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Our skin is our largest organ. It plays the crucial role of keeping foreign objects out of the body. As such, supple and soft skin doesn’t just look beautiful, it is important for maintaining good health. For, even tiny cracks and cuts in our skin can become entry points for disease-causing germs, dirt, allergens and more.

While a large part of our skin is covered in clothes and therefore protected, our hands and feet are usually exposed to weather conditions (cold and hot), water and germs. Even good old hard work can cause wear and tear in the skin on our hands—basic things like washing utensils, chopping vegetables, writing an exam on a cold winter’s day and walking in open sandals can pile up.

All this can make our hands and feet dry. The result: rough texture, itchiness, peeling cuticles and possibly some pain and discomfort. These are all signs that your hands and feet are in need of some tender loving care (TLC).

Contrary to popular belief, taking care of dry hands and feet is really not that difficult—what it boils down to building is a routine that you can actually follow. So, read on for some actionable tips on much-needed TLC for dry hands and feet.

  1. Creams with 10% urea remedy dry hands and feet
  2. Ghee is a remedy for dry hands
  3. Virgin coconut oil is a natural remedy for dry hands and feet
  4. Cold-pressed plant oils for dry hands and feet
  5. Glycerin and rose water is home remedy for dry hands and feet
  6. Aloe vera and honey hand mask for dry hands
  7. Moisturizer and petroleum jelly for dry feet
  8. Takeaways
  9. Doctors for Home remedies for dry hands and feet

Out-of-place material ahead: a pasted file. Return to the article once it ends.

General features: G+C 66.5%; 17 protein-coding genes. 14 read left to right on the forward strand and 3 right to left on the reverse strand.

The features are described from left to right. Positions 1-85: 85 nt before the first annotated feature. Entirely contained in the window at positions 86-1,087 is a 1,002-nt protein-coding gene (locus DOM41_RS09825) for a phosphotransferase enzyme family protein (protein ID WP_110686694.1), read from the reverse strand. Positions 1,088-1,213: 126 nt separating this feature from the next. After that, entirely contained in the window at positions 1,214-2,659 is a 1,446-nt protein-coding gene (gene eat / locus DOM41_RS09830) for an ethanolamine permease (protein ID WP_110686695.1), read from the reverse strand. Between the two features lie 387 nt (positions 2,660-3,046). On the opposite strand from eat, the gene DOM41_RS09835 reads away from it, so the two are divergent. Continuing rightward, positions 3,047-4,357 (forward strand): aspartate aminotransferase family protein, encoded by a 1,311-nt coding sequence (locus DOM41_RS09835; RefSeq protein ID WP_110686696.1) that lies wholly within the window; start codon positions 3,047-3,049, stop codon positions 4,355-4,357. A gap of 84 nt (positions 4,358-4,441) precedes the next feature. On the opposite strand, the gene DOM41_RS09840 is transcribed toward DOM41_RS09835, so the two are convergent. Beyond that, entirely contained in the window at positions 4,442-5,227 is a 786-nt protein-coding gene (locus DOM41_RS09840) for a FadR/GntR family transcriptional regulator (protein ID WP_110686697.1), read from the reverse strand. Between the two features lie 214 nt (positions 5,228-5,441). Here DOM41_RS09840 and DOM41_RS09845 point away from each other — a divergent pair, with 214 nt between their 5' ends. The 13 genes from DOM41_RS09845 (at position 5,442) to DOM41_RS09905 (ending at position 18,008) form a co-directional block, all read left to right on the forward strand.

Washing hands with soap and water is easily one of the best ways to avoid infectious disease from Staph (a bacterial infection) to COVID-19 (a viral infection). Unfortunately, washing hands also strips them of their natural oils and moisture. This can leave the skin dry and stretchy. And dry and stretchy skin is more prone to fissures and cuts and therefore less capable to act as a barrier against foreign objects (including germs).

Similarly, washing your feet whenever you return from the market or the office is important to remove grime and sweat. But this can also strip them of moisture. (If your job requires you to walk a lot, then chances are that you also develop calluses or shoe bites.)

The fix for this is simple, but you will need to be very regular with it. It involves investing a little bit in a cream with urea (also known as carbamide) in it—usually, 10% urea is more than enough, but if you have a skin condition like psoriasis, talk to your doctor about potentially using a cream with 20% or more urea content.

Urea in low doses is a known humectant: it absorbs moisture from the surroundings. In higher doses, urea helps in the management of skin conditions like psoriasis and eczema (atopic dermatitis). A known keratolytic (it softens the keratin protein in the skin), urea-based creams can also help to treat foot corns, cracked heels and calluses.

What you will need:

  • 10% urea-based cream or lotion

What to do:

  • Each time you wash your hands or feet, gently pat them with a towel or let them air-dry a little bit.
  • Take a tiny amount of the cream or lotion in your palm (a few drops or just enough to cover your hands/feet properly).
  • Gently but thoroughly massage it in, making sure to cover any calluses and your knuckles and nails as well.

During the COVID-19 pandemic, we have all gotten used to washing our hands several times a day. This is a habit we should continue even after the pandemic is over—hand hygiene can help to prevent some of the most common infections. Applying just a little bit of cream afterwards can also soothe any dryness you may experience after frequent handwashing.